The Ndlovu Youth Choir. Picture: Instagram
The Ndlovu Youth Choir. Picture: Instagram

'African Pulse - Celebrating Ndlovu Youth Choir' aims to aid struggling artists

By Entertainment Reporter Time of article published Apr 19, 2021

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A new theatrical piece titled “African Pulse – Celebrating The Ndlovu Youth Choir” is set to create hundreds of job opportunities in the arts sector.

Over 150 people within the industry will be employed in the production and staging of this show.

From the front-of-house staff to cleaners, crews and the creative team, this show injects lifeblood into the struggling arts and culture sector.

Commenting on the inspiration behind the show, event organiser Tony Feldman says: “While providing much-needed employment opportunities at the start of 2021, our long-term plan is to use the opportunity created through this grant to aid job creation by developing a show that could eventually tour locally and internationally, once touring opens up.”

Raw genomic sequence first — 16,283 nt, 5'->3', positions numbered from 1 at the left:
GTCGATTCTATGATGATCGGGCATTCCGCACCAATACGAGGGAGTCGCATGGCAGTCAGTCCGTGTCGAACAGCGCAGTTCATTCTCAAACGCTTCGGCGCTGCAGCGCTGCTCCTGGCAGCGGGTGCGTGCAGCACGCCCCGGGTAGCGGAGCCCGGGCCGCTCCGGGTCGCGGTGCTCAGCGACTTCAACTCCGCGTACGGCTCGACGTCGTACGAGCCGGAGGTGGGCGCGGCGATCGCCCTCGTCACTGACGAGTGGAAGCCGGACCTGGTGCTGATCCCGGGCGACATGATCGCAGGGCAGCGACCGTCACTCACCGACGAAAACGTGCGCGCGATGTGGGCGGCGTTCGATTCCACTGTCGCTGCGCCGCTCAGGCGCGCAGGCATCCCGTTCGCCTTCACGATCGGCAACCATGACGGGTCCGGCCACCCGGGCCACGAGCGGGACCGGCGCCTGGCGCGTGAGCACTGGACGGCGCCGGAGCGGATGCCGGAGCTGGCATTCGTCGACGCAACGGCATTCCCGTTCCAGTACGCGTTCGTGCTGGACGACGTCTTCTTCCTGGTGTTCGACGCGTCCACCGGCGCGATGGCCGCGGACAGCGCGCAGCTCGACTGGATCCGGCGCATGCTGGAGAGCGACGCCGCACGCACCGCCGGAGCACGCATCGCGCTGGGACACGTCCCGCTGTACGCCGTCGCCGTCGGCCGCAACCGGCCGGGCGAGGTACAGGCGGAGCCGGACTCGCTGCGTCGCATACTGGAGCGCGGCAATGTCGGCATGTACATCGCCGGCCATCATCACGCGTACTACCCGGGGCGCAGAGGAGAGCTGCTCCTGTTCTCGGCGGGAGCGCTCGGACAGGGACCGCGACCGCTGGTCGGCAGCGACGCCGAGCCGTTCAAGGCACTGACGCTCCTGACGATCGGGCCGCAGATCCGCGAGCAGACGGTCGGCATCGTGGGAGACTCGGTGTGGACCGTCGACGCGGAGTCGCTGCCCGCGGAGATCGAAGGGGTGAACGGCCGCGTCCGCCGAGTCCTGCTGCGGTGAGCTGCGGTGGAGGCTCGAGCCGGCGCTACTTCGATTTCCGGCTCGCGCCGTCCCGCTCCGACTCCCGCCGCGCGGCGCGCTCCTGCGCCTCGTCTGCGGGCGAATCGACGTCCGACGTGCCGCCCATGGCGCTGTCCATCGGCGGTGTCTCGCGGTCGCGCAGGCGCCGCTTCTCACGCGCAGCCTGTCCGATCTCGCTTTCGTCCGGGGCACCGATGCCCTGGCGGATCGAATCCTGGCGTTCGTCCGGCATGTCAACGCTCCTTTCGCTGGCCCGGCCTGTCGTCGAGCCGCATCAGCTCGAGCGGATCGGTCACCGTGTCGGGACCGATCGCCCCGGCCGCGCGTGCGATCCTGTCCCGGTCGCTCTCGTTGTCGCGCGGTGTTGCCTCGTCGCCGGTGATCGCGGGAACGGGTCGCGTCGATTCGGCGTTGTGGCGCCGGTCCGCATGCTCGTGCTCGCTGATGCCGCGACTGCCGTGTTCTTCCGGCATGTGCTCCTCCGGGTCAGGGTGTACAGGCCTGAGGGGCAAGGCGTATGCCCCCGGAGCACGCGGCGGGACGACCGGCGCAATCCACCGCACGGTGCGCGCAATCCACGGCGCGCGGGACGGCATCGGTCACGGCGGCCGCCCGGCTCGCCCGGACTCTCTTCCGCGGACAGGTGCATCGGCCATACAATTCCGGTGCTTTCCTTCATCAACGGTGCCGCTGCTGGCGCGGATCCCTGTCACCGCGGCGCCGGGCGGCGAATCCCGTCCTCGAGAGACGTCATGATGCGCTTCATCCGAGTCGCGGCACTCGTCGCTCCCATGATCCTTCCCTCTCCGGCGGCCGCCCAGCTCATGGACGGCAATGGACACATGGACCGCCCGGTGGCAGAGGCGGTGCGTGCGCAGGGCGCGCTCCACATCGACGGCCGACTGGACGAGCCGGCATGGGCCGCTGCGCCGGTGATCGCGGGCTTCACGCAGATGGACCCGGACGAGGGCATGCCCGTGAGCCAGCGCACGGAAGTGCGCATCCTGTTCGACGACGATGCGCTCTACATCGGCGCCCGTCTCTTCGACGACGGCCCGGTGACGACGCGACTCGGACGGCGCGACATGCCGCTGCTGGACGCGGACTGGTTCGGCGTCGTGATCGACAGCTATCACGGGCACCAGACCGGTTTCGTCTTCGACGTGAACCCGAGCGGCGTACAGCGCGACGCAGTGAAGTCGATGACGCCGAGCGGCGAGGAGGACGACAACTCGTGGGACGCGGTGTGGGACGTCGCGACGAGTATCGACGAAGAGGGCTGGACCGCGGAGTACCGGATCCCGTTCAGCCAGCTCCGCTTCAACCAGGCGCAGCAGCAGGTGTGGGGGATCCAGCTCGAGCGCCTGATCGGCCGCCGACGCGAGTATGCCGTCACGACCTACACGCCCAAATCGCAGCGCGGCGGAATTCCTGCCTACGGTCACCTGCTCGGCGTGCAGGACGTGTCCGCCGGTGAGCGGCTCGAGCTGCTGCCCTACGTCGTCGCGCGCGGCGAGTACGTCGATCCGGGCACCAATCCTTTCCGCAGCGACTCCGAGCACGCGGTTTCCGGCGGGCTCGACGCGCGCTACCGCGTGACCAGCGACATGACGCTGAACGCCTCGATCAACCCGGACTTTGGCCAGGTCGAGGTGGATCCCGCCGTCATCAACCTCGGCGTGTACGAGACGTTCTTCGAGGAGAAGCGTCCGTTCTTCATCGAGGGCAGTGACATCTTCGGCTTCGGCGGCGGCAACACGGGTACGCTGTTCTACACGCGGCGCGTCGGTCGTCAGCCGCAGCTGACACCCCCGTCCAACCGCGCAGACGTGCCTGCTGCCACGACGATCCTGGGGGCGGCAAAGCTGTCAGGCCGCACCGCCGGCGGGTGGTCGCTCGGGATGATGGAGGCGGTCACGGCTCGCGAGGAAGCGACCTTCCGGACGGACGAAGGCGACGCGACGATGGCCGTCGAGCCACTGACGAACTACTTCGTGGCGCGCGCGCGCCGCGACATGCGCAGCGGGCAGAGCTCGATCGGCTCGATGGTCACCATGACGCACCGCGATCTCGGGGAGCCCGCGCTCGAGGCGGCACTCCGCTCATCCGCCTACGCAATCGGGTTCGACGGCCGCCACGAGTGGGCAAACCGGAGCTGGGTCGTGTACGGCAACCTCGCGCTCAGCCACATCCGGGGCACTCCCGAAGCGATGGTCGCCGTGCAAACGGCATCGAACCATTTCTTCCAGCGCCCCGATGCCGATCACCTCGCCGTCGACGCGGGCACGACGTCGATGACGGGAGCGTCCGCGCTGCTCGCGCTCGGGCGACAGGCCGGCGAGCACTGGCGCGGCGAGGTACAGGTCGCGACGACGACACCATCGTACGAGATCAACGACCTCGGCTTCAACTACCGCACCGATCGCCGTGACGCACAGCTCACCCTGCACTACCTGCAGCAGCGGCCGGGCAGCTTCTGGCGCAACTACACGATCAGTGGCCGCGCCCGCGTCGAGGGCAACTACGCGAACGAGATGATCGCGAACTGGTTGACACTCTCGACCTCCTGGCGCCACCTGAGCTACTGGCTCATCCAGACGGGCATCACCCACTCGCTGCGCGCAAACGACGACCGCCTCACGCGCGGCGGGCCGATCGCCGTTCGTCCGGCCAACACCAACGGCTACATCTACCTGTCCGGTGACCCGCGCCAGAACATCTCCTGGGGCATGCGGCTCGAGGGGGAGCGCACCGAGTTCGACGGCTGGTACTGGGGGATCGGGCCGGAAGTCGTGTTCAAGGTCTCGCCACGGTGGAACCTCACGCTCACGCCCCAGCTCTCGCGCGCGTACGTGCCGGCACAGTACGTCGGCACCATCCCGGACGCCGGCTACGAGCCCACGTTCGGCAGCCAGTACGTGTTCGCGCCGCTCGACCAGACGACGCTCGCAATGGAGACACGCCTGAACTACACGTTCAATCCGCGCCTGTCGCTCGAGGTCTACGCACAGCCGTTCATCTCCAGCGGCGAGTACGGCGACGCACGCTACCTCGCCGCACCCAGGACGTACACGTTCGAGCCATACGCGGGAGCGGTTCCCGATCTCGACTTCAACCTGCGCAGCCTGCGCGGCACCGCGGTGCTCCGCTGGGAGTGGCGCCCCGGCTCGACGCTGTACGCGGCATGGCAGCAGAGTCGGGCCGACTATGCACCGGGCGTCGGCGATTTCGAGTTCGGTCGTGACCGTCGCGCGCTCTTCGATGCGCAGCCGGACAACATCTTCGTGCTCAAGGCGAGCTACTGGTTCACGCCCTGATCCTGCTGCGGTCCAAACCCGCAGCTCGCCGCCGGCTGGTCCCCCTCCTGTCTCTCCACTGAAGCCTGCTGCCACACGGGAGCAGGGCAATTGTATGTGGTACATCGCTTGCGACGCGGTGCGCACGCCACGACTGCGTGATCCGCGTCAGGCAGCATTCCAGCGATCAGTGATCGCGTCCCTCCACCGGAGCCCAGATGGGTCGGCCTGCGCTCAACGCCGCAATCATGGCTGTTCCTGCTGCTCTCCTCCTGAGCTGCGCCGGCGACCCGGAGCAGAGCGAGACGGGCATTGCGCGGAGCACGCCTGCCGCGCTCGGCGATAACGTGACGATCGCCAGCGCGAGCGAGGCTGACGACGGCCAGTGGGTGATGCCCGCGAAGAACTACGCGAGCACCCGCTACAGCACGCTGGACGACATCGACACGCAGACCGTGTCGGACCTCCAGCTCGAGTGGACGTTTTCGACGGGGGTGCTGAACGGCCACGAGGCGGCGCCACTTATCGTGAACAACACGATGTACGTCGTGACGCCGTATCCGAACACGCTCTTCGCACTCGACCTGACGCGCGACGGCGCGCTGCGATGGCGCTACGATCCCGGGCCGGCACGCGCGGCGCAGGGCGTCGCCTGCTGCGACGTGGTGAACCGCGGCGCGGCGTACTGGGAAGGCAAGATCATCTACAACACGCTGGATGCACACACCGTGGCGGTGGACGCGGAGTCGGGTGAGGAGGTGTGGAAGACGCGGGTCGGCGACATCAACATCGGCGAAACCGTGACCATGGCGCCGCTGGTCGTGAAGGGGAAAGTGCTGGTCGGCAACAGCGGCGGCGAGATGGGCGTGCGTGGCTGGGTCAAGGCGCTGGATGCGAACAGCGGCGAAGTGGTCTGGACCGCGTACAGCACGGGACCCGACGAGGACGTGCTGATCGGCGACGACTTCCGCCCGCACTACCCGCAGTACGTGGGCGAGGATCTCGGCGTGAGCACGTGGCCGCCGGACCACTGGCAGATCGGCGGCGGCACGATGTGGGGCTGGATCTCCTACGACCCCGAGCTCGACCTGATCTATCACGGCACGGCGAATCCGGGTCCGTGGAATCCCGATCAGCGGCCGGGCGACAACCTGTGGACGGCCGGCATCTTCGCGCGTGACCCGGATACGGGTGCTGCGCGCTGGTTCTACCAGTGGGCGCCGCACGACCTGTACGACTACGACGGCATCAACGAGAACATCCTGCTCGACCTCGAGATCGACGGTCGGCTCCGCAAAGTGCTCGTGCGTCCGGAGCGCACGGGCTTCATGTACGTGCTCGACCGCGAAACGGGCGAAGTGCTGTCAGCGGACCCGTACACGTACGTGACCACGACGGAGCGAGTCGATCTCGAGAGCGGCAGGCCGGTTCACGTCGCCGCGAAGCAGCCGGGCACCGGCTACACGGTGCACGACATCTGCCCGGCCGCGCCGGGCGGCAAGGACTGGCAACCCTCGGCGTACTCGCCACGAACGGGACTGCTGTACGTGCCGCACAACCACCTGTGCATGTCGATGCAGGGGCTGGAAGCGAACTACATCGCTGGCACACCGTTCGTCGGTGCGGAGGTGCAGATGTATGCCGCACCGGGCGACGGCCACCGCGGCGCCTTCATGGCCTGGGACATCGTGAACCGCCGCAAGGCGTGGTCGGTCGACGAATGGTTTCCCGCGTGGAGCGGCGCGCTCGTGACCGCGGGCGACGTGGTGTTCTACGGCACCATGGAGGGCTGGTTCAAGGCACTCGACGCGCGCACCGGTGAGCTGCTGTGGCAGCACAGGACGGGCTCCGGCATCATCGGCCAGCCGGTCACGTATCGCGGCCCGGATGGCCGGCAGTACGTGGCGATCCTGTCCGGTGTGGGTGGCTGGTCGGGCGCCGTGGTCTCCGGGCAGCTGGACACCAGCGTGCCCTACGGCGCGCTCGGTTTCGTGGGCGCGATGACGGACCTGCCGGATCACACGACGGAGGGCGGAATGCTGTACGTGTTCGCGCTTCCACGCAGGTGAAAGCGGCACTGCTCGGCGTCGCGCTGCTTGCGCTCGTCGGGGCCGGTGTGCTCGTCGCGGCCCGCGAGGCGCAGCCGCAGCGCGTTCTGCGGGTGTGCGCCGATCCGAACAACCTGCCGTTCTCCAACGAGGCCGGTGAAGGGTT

Taking to their official Instagram page on Friday, the world-renowned youth choir shared the news: “We’ve dreamed of one day having our own theatre production in theatres around the world.

“Our new production, ’African Pulse’, produced by @showtime_sa, makes its global debut at Montecasino’s Teatro on May 1, for two shows only.”

The storyline is inspired by the spirit of the Limpopo-based Ndlovu Youth Choir, whose talents, under the direction of Ralf Schmitt, rose to international fame in 2020 when this group of unknown young South African vocalists reached the finals of “America’s Got Talent”, Season 14.

“African Pulse” is a story of resilience, courage and the determination of a young group of South Africans who come together with a burning desire to become a recognised and successful choir.

Strictly adhering to Covid-19 health and safety protocols, a total audience capacity of 250 patrons is permitted at each performance.

Limited tickets are on sale at R250 each.

Click here to book your ticket.

Proceeds from ticket sales will assist crew and artists who have not been able to work for more than a year.

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